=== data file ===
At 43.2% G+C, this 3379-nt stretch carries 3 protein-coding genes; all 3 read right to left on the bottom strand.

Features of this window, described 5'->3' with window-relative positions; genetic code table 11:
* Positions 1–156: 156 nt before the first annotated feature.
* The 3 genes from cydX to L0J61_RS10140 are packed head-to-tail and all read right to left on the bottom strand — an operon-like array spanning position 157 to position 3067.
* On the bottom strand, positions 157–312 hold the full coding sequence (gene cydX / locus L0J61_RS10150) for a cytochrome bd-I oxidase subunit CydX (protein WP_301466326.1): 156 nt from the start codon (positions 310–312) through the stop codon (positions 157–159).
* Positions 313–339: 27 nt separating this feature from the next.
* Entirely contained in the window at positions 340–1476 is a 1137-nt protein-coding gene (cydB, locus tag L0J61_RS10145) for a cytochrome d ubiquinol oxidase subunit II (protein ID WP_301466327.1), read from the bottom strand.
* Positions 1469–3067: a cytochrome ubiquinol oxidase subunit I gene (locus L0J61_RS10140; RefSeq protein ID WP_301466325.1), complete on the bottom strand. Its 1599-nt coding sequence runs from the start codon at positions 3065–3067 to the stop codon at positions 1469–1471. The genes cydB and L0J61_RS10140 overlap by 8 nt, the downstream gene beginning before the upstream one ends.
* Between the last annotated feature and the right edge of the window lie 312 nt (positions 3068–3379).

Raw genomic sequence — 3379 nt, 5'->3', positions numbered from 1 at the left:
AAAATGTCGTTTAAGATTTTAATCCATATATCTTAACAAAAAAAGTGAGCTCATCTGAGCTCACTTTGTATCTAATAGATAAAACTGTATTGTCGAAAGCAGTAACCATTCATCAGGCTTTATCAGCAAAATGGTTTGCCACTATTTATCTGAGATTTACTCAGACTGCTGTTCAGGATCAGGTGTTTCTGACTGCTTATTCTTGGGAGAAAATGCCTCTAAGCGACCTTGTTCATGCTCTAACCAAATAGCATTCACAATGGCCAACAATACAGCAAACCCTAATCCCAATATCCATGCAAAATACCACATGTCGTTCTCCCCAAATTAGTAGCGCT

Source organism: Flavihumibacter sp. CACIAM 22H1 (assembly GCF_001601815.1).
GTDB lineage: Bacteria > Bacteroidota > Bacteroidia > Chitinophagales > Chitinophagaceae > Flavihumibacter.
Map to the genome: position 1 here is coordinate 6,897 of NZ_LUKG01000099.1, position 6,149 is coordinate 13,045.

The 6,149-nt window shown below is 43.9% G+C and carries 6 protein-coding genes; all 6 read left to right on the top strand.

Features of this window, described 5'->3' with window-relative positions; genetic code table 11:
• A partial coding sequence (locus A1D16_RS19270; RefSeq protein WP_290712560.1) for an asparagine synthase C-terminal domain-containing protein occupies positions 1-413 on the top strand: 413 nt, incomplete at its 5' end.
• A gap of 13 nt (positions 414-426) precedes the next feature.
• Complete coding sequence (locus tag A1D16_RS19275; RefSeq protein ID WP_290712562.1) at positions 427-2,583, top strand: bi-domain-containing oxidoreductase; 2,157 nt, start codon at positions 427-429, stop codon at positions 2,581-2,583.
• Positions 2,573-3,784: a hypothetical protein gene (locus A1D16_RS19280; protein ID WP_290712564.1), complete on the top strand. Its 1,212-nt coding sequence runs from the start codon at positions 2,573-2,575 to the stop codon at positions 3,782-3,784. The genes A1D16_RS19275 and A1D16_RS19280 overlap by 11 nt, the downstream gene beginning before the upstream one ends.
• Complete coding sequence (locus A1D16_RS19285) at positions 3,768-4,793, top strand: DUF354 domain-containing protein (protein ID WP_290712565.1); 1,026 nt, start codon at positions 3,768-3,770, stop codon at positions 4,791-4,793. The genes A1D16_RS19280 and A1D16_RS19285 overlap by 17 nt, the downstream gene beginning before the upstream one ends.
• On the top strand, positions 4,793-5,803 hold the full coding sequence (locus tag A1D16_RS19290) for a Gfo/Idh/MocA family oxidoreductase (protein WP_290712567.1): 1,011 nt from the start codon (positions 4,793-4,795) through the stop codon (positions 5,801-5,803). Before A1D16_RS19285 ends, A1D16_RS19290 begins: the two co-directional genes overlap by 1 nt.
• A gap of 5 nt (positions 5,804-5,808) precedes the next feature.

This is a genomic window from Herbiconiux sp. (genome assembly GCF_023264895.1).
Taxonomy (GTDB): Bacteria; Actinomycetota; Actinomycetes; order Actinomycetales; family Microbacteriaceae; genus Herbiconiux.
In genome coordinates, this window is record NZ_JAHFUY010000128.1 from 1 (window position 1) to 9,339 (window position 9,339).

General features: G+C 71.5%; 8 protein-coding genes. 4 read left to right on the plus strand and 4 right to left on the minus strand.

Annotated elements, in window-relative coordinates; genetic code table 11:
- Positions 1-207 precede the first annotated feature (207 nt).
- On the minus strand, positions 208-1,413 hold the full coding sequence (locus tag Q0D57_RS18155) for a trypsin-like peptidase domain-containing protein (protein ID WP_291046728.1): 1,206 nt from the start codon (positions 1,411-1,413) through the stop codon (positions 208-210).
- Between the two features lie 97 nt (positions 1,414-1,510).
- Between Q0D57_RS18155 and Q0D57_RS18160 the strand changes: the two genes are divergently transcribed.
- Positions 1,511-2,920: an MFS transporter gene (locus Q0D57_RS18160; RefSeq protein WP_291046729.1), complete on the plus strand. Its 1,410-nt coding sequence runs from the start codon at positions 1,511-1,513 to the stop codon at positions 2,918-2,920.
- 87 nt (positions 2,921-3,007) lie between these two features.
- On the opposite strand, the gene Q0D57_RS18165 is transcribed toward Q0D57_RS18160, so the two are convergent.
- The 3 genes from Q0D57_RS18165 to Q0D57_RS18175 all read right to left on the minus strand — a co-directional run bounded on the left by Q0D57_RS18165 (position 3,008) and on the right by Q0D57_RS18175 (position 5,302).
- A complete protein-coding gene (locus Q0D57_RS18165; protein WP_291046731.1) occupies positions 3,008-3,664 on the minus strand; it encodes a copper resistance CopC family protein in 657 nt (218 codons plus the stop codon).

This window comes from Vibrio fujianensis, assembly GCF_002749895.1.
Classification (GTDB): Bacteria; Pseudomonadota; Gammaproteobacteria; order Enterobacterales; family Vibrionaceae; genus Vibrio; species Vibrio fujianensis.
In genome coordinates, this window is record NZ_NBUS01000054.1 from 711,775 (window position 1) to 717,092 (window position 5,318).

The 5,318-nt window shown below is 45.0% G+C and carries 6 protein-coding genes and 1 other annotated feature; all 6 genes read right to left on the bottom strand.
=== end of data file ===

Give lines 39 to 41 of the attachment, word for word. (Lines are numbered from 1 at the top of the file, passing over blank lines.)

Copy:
Classification (GTDB): Bacteria; Pseudomonadota; Gammaproteobacteria; order Enterobacterales; family Vibrionaceae; genus Vibrio; species Vibrio fujianensis.
In genome coordinates, this window is record NZ_NBUS01000054.1 from 711,775 (window position 1) to 717,092 (window position 5,318).

The 5,318-nt window shown below is 45.0% G+C and carries 6 protein-coding genes and 1 other annotated feature; all 6 genes read right to left on the bottom strand.